In today's age of all-electric appliances, the idea of a stovetop waffle iron might seem a little out of place -- but for many people there's still a real charm to doing things manually. Going old-school also packs some definite benefits: A stovetop waffle iron is smaller and easier to store than its counterpart equivalent, has almost no moving parts or electrical components that could go bad, and offers you the option of cooking over the campfire or at home when the power is out if you have a gas stove. But the real deal-maker for most people is the fact that, unlike electric models, stovetop waffle makers can be fully submerged (and usually disassembled, too) for cleaning.
Getting just-right waffles with a stovetop waffle iron takes some practice, and for some adventurous cooks that challenge is part of the fun. The process itself, however, is pretty simple, and you don't have to be a professional chef to master it. Pre-heat the waffle iron on both sides, add a touch of cooking oil to help the waffles release, then add the batter and cook for a few minutes, flipping the waffle iron halfway through so the waffles are evenly browned on both sides.
If you have a well-used heirloom cast iron waffle maker that's been passed down through the family, hold onto it like the treasure it is. A well-seasoned cast iron waffle maker (that is, one that's been used a lot with the proper oiling) is a natural alternative to the non-stick coating that some shoppers try to avoid, and always cleans up easily: Just rinse any lingering particles off and dry the cast iron before storing it. Don't buy a new cast iron waffle maker, though, unless you're willing to put in the dedicated, repetitive effort that every new cast iron model requires to establish the proper seasoning.
Cast aluminum stovetop waffle makers, on the other hand, are ready to use right out of the box, although their non-stick coatings work much better if you apply a little cooking oil after the iron has preheated and before you add the batter. For home cooks, the best stovetop waffle iron we found is the Nordic Ware Belgian Waffle Maker (Est. $37), which makes up to four waffles at a time. It earns the top pick from a noted test kitchen, where testers say it makes consistently golden-brown, crisp waffles that come out easily. The Nordic Ware Belgian waffler's thin handles mean it'll lay flat, even on a flat-surface electric stove, and the expert testers say it cleans off easily with just "a quick scrub and rinse."
The Nordic Ware waffler also gets a pick from a leading consumer research magazine and a nod from the editors at BonAppetit.com, who say they enjoy taking the hands-on approach.
Given the inherent challenge in making waffles on a stovetop, the Nordic Ware Belgian waffler's most important endorsement comes from the actual customers using it. Folks with small kitchens, people living in sailboats, and those who simply wanted to be able to give their waffle maker a good scrubbing without worrying about electric shocks are among the hundreds of happy customers who write positive reviews of this waffle iron.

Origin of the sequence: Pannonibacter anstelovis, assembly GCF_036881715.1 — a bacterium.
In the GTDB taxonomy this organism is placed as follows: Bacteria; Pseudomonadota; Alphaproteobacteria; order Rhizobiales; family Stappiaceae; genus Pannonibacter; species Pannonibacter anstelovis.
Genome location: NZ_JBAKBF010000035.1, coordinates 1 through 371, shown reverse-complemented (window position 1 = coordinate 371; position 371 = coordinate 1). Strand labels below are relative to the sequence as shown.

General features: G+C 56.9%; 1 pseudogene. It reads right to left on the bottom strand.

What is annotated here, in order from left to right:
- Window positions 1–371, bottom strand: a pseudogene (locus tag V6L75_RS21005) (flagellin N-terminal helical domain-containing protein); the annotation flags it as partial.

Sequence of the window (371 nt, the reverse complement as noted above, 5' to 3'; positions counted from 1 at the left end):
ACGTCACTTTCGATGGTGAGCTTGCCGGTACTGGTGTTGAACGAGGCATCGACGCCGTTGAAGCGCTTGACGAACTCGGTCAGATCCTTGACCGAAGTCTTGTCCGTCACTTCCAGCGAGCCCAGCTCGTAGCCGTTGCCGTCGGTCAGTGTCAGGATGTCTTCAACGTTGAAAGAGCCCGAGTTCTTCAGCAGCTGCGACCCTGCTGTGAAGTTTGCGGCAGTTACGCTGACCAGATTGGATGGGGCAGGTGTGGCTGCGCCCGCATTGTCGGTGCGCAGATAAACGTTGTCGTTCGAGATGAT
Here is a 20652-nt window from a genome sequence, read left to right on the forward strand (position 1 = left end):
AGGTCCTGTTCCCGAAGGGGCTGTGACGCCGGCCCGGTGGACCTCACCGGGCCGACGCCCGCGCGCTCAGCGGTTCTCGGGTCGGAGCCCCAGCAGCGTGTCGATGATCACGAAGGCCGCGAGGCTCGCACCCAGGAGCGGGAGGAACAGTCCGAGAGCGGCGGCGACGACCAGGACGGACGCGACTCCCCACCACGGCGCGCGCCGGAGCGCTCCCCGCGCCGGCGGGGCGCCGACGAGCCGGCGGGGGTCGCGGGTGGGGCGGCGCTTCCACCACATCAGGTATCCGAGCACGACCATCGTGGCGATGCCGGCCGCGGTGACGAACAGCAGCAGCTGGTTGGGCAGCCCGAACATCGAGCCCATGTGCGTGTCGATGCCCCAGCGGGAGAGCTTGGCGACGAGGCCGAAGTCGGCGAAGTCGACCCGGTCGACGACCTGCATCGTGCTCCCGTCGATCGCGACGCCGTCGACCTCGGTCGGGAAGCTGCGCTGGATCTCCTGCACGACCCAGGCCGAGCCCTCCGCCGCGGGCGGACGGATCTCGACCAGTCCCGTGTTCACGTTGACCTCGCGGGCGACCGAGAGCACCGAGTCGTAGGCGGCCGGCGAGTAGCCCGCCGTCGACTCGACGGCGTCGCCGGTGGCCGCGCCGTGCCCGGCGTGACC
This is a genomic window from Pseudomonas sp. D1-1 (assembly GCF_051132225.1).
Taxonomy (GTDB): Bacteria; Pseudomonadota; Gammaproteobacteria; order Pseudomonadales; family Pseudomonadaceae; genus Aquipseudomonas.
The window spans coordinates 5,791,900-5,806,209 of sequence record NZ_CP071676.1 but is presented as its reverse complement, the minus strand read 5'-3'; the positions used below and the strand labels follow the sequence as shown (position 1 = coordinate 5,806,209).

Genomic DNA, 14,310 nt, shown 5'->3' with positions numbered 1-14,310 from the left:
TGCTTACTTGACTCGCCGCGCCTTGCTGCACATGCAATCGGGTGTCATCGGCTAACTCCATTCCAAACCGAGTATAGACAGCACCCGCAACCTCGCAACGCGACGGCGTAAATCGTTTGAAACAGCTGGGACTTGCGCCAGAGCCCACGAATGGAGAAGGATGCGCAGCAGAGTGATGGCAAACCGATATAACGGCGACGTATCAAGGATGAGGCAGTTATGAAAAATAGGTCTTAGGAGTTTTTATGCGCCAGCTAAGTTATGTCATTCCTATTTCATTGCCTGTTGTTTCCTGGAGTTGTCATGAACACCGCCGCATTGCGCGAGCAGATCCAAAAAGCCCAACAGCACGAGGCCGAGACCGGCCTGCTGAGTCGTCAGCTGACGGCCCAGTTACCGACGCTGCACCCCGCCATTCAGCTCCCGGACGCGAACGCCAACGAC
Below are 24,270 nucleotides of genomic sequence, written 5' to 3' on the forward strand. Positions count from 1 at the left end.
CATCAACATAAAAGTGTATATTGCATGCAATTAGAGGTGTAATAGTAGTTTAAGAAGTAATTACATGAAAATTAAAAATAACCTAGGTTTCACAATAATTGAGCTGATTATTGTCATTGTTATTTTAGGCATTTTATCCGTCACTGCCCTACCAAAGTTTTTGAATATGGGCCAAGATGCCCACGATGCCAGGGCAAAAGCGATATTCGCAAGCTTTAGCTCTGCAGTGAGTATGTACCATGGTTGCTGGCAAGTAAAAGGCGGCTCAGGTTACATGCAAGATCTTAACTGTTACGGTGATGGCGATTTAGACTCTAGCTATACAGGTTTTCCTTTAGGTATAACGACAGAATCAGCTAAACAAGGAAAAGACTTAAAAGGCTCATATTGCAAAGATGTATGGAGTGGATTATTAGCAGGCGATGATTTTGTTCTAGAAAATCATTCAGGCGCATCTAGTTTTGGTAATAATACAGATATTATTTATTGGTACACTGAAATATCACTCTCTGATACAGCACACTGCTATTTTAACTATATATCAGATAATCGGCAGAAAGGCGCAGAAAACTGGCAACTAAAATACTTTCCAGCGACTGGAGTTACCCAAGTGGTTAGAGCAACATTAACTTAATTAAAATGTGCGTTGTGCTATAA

Some of BonAppetit.com editors' favorite points -- beside the waffles, of course -- are the protective sleeve that keeps the Nordic Ware waffle iron's handles cool enough to touch and how easily it lets the waffles go, although some users are surprised to discover that it has a non-stick coating. (The manufacturer does disclose this, but not all retail sites list it in the product description. Also, we found that users often confused "cast aluminum" waffle makers, like the Nordic Ware Belgian waffler, with the "cast iron" waffle makers we already discussed.)
If you'd rather eat your waffles on the road, the two-at-a-time Coleman Waffle Iron (Est. $40) is smaller, lighter and easier to pack, and can be put to work almost anywhere, from campfires to propane tailgating grills and, of course, your stovetop, too. It earns a recommendation from one of the nation's most prominent test kitchens, with a note that medium heat produced golden-brown, nicely crisped waffles (although over low heat, they write, the waffles just steamed).
Feedback from user reviewers is a little more mixed, but the general consensus is that as long as you follow the manufacturer's instructions to the letter -- which include preheating the waffle iron and applying cooking oil to enhance its non-stick coating -- you'll get great results.
Like the Nordic Ware Belgian waffle maker, the Coleman waffle iron has slender handles that let it lie flat, even on a flat-top glass stove. And, like the Nordic Ware model, the Coleman waffle iron has no moving parts and disassembles for easy cleaning, so you can expect it to last for a long time. It's made of thinner metal than the Nordic Ware model, though, and you might need an oven mitt or glove to protect your hands from the hot handle. So while the Coleman waffle maker is tops in portability, we advise sticking with the Nordic Ware model if you know you'll be cooking at home.
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